The Grey Roost

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Forestine

It is kind of hard to tell from the photo but Forest is a parrot with special needs. She has severe neurological problems that effect her legs and feet. Her ability to move around is quite compromised. Forest is also a very good example of "how NOT to raise a baby parrot". Forest, as a 9 week old baby, was sold by a bird broker to a large--chain type--petstore. I found her at the petstore when she was four and a half months old. I knew as soon as I saw her that something was "not right" with her. She was kept in an acrylic type cage with slippery plastic perches that she simply couldn't climb onto. The slippery flooring was covered in a layer of pine shavings. So, for over two months, this baby girl basically just stood and tried her best to walk around on pine shavings. She had nothing to climb on, she couldn't exercise her wings and she had only one small plastic toy that she could reach. Her environment was deprived of just about all things necessary for a baby parrot to properly develop.

Her wings were clipped --- well, not just clipped, they were butchered - all 10 of her primaries were severely cut. She was never allowed to safely fledge. Additionally, she was being housed with an older female eclectus who was dominating the food dish. All Forest had available to eat, when she could get to the food dish, were low quality pellets and seed. No fresh foods were offered at all. Forest was emaciated, had developed large calluses and sores on her keel bone from resting on and bumping it onto the cage floor so many times. She was also very sick with severe diarrhea. ( I later found out it was caused by a very nasty bacterial infection).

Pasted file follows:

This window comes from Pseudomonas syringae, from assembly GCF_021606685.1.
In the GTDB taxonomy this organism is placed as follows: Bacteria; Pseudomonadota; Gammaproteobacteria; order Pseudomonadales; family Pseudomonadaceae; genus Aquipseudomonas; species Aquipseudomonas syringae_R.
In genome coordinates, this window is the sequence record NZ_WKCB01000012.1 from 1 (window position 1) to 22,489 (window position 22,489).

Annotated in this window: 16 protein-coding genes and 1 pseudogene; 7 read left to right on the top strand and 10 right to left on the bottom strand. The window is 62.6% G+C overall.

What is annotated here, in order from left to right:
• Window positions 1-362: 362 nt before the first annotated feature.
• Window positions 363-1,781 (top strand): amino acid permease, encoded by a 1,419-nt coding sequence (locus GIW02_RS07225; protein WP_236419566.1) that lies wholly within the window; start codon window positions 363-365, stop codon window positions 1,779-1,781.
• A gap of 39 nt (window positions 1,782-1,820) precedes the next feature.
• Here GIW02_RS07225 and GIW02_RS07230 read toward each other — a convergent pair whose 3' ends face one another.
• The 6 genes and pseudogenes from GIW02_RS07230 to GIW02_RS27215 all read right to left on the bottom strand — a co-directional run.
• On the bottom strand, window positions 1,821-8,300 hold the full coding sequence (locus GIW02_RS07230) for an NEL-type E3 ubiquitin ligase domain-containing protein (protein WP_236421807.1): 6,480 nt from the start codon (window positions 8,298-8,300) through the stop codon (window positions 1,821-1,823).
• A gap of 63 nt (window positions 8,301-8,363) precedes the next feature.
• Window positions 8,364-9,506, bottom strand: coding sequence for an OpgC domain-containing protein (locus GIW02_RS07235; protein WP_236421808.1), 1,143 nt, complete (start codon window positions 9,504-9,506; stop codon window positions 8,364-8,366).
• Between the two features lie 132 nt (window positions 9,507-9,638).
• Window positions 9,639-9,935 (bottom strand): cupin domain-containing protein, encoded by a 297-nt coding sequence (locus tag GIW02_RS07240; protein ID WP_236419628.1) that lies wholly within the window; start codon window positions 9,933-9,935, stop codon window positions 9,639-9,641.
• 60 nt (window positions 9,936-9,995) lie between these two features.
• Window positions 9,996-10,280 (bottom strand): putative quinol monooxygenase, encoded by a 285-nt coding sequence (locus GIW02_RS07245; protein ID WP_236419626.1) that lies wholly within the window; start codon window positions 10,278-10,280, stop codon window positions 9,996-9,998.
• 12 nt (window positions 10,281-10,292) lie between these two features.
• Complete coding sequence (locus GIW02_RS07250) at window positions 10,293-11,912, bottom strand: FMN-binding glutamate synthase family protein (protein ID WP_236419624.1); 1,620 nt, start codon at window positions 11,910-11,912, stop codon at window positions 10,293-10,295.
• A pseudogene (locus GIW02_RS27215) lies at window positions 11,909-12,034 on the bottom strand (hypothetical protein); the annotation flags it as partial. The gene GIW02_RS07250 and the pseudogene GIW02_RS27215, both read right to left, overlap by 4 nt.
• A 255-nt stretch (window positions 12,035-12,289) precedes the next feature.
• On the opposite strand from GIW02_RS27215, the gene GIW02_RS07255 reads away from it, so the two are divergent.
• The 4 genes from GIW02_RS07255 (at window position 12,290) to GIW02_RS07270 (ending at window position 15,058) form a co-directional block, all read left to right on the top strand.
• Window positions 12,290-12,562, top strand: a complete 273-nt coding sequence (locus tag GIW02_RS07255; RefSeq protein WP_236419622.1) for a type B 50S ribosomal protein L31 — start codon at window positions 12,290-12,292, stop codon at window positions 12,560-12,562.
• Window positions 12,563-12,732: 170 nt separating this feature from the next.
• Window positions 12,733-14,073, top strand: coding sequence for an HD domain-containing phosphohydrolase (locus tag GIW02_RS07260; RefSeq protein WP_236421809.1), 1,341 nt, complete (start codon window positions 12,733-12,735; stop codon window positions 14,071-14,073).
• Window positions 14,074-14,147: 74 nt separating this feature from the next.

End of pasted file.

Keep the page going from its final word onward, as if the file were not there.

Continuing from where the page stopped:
I just couldn't leave her there at that store. I knew that I would have been leaving her to suffer even more and, perhaps, to die.

In the months that I have had her in my care, she has slowly been nursed back to health, and she has started to learn and experience things that she had not been given an opportunity to experience before. She recently "discovered" that what I have been telling her is true -- that fresh veggies, fruits, and birdie bread really DO taste good! And she thinks warm oatmeal for breakfast is something to get very excited about. She is just starting to learn to play with toys, and she has found that touches, scritches, and beak rubs actually feel quite nice. As she is getting stronger, she is developing more balance and control of her body.

So, getting this picture of her actually playing and having fun has so much meaning for me. It thrills me that she is finally feeling good and can begin to enjoy and experience life to the best of her ability!